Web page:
The designers call the other end of the room the “living lounge.” The space “was feeling a little rectilinear,” Suckle says, “so we decided to use a curved sofa” — designed, no surprise, by Vladimir Kagan and purchased from Holly Hunt. It faces a pair of circa 1960 Guillerme et Chambron armchairs, which came from MORENTZ and are upholstered in shearling. “We couldn’t find a better-looking back of a chair,” observes Suckle. The designers brought some verticality to the mix with a sculptural Ornella bookcase by Agrippa. The saturated colors of the owners’ artwork here, Opening Blues by Sarah Crowner, pop against the largely neutral backdrop.
The apartment’s kitchen is open and airy. So, the designers decided to create a contrast by making the dining room dark and moody. They wrapped the existing recessed ceiling in a silver-leaf Phillip Jeffries wallcovering, creating a shimmery, mirrory “sky.” They also painted the moldings a high-gloss gray and gave the walls a Venetian-plaster finish.
The dining table, whose 10-foot-long walnut top rests on a white Carrara marble base, was designed by Giuseppe Viganò and manufactured by Porada Arredi. (It had to be hoisted into the apartment using a crane.) The chairs are from Minotti. “The curvature of the chairs breaks up the straight lines of the smallish, rectangular space, making the room a little more inviting,” says McPherson. The light fixture, made by John Salibello after a Stilnovo design, echoes the chairs’ curves, as do the owners’ pottery and Erin Shirreff prints.
The owners, Suckle says, “aren’t going to eat at the ten-foot dining table when it’s just the two of them.” So the designers made room for a breakfast nook in a corner of the family room. A custom loveseat wraps around a white Eero Saarinen Tulip table. A marble and lacquer side table by De La Espada adds pops of pink and burgundy. “We used color sparingly,” notes McPherson. Above the table is a Hoist fixture, part of the Meyer Davis Studio’s lighting collection created with Rich Brilliant Willing. The light hangs from a swag that connects it to a J-box elsewhere in the room. Beneath the table is a wool Tibetano rug that, McPherson notes, makes a strong statement with its “topographic map meets thumbprint” texture.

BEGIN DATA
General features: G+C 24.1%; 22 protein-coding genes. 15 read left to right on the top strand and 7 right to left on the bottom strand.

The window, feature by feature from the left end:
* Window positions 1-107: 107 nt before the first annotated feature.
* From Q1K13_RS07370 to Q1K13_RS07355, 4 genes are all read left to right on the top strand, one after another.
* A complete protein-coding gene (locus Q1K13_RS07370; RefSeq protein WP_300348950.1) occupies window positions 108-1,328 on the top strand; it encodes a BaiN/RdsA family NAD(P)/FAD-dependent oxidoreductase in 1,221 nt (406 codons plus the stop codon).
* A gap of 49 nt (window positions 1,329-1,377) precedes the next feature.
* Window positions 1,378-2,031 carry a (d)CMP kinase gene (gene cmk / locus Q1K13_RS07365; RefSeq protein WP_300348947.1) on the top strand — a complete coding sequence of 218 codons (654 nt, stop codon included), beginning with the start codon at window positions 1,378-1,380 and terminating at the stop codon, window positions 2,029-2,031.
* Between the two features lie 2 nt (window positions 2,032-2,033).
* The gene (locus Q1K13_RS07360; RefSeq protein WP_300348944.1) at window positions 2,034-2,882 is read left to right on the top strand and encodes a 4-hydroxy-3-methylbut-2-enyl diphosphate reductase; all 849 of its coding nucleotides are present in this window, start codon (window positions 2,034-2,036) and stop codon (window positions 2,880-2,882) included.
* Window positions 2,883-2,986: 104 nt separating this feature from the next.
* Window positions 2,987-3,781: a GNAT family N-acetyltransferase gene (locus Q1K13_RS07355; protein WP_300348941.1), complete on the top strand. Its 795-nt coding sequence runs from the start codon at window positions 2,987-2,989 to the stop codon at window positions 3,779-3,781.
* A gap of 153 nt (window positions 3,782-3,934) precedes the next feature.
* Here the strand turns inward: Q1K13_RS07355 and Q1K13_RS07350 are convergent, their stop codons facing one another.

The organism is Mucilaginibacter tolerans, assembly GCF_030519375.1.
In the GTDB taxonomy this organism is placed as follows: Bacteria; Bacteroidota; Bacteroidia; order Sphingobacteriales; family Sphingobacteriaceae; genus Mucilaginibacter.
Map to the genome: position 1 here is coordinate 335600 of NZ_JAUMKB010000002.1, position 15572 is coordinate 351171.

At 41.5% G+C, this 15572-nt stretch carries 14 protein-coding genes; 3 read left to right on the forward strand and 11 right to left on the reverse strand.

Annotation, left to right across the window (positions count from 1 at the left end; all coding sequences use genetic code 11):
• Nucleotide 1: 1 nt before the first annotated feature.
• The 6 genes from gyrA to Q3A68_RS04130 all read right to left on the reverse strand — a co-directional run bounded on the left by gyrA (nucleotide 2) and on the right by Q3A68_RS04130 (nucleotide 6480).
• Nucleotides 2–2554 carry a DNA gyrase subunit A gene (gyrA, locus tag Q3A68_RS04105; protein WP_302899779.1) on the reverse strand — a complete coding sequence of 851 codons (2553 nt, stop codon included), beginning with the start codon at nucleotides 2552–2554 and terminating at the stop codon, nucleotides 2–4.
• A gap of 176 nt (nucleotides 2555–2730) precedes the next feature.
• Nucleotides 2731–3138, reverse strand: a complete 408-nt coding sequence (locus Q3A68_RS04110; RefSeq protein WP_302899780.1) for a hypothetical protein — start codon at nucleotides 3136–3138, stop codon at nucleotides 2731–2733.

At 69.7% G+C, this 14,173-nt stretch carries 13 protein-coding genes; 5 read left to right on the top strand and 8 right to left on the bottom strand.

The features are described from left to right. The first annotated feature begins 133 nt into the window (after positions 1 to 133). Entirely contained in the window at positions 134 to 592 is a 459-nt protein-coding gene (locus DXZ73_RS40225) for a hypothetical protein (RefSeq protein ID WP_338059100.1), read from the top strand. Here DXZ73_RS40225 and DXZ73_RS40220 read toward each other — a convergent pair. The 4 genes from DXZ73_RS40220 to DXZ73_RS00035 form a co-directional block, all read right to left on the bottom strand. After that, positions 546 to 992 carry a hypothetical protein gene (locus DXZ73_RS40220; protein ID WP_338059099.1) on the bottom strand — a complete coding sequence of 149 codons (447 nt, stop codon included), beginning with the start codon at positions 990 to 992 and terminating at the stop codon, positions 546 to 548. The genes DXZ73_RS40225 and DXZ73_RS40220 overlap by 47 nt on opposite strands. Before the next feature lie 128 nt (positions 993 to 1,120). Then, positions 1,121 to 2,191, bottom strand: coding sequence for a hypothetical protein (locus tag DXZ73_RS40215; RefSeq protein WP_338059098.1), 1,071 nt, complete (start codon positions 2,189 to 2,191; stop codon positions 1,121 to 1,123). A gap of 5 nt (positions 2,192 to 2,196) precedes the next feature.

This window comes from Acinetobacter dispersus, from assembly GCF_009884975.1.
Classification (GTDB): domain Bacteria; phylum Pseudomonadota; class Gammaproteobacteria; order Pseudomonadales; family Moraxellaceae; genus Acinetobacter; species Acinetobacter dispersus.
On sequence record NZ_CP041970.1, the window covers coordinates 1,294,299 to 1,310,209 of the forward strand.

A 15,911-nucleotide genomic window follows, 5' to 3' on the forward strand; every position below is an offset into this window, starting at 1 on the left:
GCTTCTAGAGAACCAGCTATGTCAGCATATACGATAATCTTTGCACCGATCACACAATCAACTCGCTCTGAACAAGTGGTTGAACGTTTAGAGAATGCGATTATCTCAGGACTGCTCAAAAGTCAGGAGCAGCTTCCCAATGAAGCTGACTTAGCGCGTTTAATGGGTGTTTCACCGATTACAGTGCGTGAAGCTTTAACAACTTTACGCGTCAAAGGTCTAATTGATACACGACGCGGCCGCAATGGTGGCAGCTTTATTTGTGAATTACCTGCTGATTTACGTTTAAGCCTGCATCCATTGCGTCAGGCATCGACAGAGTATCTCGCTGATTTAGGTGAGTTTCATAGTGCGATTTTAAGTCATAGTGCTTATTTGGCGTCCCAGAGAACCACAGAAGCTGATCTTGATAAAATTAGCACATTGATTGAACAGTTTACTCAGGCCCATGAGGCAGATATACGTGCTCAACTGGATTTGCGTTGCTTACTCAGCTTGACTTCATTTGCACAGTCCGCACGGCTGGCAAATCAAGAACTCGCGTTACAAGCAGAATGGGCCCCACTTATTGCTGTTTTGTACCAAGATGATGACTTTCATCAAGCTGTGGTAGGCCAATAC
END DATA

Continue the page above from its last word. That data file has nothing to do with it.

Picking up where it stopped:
When it came to the den, the clients asked for a sofa on which “everyone could get a prime seat,” says Suckle. The piece he and McPherson chose is big enough for four adults. “We love the plumpness of the pillows,” he says, explaining, “The crowning effect is very intentional.” The custom Meyer Davis ottoman is so big, the designers note, that the clients and their kids don’t have to argue about who can put their feet up. The swing-arm lights are Serge Mouille reissues purchased from Tanguy Rolin through 1stdibs. Above the sofa is an untitled Richard Misrach photograph from 2007.
The directive for the master bedroom was to make it serene, relaxing and soft. That meant the focus shouldn’t be on any particular piece of furniture. “It’s really an anti-design statement,” says McPherson. The custom headboard — above which hangs a 2018 Martha Tuttle triptych titled Plainsong — is covered in the same ivory Pierre Frey fabric as the Egg Collective sofa at the foot of the bed. The wall covering is a Japanese washi paper from Phillip Jeffries. The mid-century Dutch sconces were bought from Mass Modern Design on 1stdibs, and the custom ceiling fixture is a drum wrapped in sheer ivory linen. “The light it gives off is soft and warm,” says McPherson.
Bring It Home
Get the look with items hand-picked by Meyer Davis’s Katie McPherson and Josh Suckle